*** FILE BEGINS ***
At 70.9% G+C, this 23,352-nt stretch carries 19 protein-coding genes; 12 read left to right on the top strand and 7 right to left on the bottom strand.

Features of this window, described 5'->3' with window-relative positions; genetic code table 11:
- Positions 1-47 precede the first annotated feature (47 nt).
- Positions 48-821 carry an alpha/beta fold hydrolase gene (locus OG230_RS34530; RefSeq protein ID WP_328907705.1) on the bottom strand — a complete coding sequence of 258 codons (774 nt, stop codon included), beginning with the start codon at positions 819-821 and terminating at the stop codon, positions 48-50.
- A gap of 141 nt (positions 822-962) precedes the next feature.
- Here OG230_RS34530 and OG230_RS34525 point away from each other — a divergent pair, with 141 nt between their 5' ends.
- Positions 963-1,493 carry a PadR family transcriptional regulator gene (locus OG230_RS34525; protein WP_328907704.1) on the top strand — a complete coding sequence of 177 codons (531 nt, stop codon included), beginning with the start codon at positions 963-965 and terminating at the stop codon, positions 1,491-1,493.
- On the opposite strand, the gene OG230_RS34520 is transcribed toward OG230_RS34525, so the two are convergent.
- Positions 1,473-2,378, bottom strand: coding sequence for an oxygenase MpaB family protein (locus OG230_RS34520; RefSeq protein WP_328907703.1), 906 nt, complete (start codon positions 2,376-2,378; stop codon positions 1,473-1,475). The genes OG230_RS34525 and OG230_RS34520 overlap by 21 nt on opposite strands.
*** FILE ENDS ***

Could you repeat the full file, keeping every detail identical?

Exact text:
At 70.9% G+C, this 23,352-nt stretch carries 19 protein-coding genes; 12 read left to right on the top strand and 7 right to left on the bottom strand.

Features of this window, described 5'->3' with window-relative positions; genetic code table 11:
- Positions 1-47 precede the first annotated feature (47 nt).
- Positions 48-821 carry an alpha/beta fold hydrolase gene (locus OG230_RS34530; RefSeq protein ID WP_328907705.1) on the bottom strand — a complete coding sequence of 258 codons (774 nt, stop codon included), beginning with the start codon at positions 819-821 and terminating at the stop codon, positions 48-50.
- A gap of 141 nt (positions 822-962) precedes the next feature.
- Here OG230_RS34530 and OG230_RS34525 point away from each other — a divergent pair, with 141 nt between their 5' ends.
- Positions 963-1,493 carry a PadR family transcriptional regulator gene (locus OG230_RS34525; protein WP_328907704.1) on the top strand — a complete coding sequence of 177 codons (531 nt, stop codon included), beginning with the start codon at positions 963-965 and terminating at the stop codon, positions 1,491-1,493.
- On the opposite strand, the gene OG230_RS34520 is transcribed toward OG230_RS34525, so the two are convergent.
- Positions 1,473-2,378, bottom strand: coding sequence for an oxygenase MpaB family protein (locus OG230_RS34520; RefSeq protein WP_328907703.1), 906 nt, complete (start codon positions 2,376-2,378; stop codon positions 1,473-1,475). The genes OG230_RS34525 and OG230_RS34520 overlap by 21 nt on opposite strands.